To analyze associations between time spent sleeping, watching TV, engaging in cognitively stimulating activities, and engaging in physical activity, all at 4 years, and (1) attention-deficit/hyperactivity disorder (ADHD) symptoms and (2) behavior problems, both assessed at 7 years, in ADHD-free children at baseline. In total, 817 participants of the Infancia y Medio Ambiente birth cohort, without ADHD at baseline, were included. At the 4-year follow-up, parents reported the time that their children spent sleeping, watching TV, engaging in cognitively stimulating activities, and engaging in physical activity. At the 7-year follow-up, parents completed the Conners' Parent Rating Scales and the Strengths and Difficulties Questionnaire, which measure ADHD symptoms and behavior problems, respectively. Negative binomial regression models were used to assess associations between the activities at 4 years and ADHD symptoms and behavior problems at 7 years. Children (48% girls) spent a median (p25-p75) of 10 (10-11) hours per day sleeping, 1.5 (0.9-2) hours per day watching TV, 1.4 (0.9-1.9) hours per day engaging in cognitively stimulating activities, and 1.5 (0.4-2.3) hours per day engaging in physical activity. Longer sleep duration (>10 hours per day) was associated with a lower ADHD symptom score (adjusted incidence rate ratio = 0.97, 95% confidence interval, 0.95-1.00). Longer time spent in cognitively stimulating activities (>1 hours per day) was associated with lower scores of both ADHD symptoms (0.96, 0.94-0.98) and behavior problems (0.89, 0.83-0.97). Time spent watching TV and engaging in physical activity were not associated with either outcomes. A shorter sleep duration and less time spent in cognitively stimulating activities were associated with an increased risk of developing ADHD symptoms and behavior problems.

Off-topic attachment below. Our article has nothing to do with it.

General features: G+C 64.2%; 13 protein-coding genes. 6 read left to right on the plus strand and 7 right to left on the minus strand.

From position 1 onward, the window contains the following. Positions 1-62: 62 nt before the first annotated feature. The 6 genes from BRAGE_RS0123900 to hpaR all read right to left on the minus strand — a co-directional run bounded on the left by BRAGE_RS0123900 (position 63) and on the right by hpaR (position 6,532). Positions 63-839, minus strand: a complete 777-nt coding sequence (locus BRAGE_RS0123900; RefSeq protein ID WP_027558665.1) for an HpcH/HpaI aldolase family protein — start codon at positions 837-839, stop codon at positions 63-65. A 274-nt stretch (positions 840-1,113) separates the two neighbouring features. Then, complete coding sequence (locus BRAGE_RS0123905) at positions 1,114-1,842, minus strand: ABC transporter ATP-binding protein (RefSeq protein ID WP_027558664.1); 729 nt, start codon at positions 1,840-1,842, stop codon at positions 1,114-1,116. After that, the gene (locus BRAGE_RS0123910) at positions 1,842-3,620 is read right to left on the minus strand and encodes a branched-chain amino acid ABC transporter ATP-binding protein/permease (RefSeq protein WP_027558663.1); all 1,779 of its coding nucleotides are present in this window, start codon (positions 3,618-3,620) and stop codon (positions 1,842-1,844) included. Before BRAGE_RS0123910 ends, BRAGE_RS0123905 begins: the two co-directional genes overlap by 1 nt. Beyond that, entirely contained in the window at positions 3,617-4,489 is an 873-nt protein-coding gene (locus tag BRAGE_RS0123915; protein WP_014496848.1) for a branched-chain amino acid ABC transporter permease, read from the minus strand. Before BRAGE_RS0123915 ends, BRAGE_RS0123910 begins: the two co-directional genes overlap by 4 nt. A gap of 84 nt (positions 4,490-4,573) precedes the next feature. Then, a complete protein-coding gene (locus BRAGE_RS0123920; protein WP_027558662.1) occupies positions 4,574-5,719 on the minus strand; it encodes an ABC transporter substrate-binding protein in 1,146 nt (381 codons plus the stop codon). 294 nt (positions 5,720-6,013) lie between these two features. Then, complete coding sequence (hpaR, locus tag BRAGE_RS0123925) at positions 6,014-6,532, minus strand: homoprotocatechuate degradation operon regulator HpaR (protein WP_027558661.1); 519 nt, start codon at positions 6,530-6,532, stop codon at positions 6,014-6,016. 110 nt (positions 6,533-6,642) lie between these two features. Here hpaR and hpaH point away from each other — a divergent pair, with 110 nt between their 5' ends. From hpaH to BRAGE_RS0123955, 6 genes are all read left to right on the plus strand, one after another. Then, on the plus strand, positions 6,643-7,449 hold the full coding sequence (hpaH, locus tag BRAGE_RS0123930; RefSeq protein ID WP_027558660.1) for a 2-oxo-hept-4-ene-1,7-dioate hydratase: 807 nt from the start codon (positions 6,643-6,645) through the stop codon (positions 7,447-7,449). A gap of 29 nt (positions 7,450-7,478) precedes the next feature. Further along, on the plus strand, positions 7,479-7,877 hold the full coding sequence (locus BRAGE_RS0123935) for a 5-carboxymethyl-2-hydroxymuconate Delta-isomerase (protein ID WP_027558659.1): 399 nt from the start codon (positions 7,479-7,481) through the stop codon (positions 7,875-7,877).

6. Incidence and Risk Factors for Pelvic Pain After Mesh Implant Surgery for the Treatment of Pelvic Floor Disorders